The series is shaping up to be great, despite still distant from being a masterpiece, at least for me. It’s a great episode with a lot of areas one can discuss (like the strangeness of Hanabi, for example), but I find that focusing on the symbolism and the gist of the episode (as I did with this post) is what I wanted to do.

Hanabi’s monologue

Hanabi

Kimimaro? He’s a classmate from back in highschool. Even back then he was already boring.
Girlfriend? *snort* Of course he doesn’t have one. It’s like, he’s so stiff sometimes, no fun at all.
His face is not bad, so every now and then he gets girls confessing to him, but he always rejects them.
“I can’t go out with somebody I don’t really like”, he says.
I told him “it’s not like you’re marrying them”, you know?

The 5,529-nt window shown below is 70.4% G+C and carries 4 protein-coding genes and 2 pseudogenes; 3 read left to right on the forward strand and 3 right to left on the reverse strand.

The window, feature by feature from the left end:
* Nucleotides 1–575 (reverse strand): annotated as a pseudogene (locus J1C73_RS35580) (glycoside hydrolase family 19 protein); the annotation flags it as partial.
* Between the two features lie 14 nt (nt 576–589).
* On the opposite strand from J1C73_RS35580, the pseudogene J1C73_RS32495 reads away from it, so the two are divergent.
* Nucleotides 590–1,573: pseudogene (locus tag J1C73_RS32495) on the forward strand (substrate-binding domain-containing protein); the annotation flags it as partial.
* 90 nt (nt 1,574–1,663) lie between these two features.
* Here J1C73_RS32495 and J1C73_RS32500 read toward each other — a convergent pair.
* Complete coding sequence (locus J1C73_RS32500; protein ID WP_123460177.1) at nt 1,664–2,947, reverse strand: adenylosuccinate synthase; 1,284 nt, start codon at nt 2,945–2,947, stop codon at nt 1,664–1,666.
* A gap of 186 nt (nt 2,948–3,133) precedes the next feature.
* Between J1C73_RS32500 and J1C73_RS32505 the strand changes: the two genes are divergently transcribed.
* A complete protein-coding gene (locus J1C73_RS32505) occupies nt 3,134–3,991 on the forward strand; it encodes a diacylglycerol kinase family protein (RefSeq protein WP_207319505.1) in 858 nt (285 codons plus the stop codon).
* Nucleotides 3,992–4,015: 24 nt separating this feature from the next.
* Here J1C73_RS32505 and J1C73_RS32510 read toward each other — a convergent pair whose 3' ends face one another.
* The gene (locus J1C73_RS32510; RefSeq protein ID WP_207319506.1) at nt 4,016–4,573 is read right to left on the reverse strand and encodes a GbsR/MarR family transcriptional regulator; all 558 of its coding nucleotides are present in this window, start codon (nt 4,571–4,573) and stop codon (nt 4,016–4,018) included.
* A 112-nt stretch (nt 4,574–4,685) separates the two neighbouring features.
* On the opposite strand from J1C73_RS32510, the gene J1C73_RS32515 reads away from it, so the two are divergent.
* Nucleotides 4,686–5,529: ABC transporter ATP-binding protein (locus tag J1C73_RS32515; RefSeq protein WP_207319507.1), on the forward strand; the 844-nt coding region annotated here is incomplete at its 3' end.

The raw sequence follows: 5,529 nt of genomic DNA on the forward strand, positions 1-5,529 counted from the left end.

But he doesn’t listen.
So even now he’s never had a girlfriend.
What, me?
Oh, he’s a good guy, and we get along, but it’s not like that.
Even though we’re the same age, he feels like a little brother.
Just looking at him I end up wanting to take care of him.
It’s because of his nature, definitely.
But really, he’s lived a rough life. Although in these times, it’s no surprise.
Sometimes I also sometimes feel really insecure, but I really don’t want to be discouraged, so I’m working my hardest for the Teacher Competency Test.
I love children, so I feel this is the only thing for me, but…
But recently it’s been a little strange, hasn’t it.
Sometimes I start thinking about a lot of things and just space off.
When I come to, it’s been like two hours.
My head understands, but my feelings just refuse to go along.
I’m hopeless, aren’t I?
…and recently he’s been so lively…
I have to do my best too.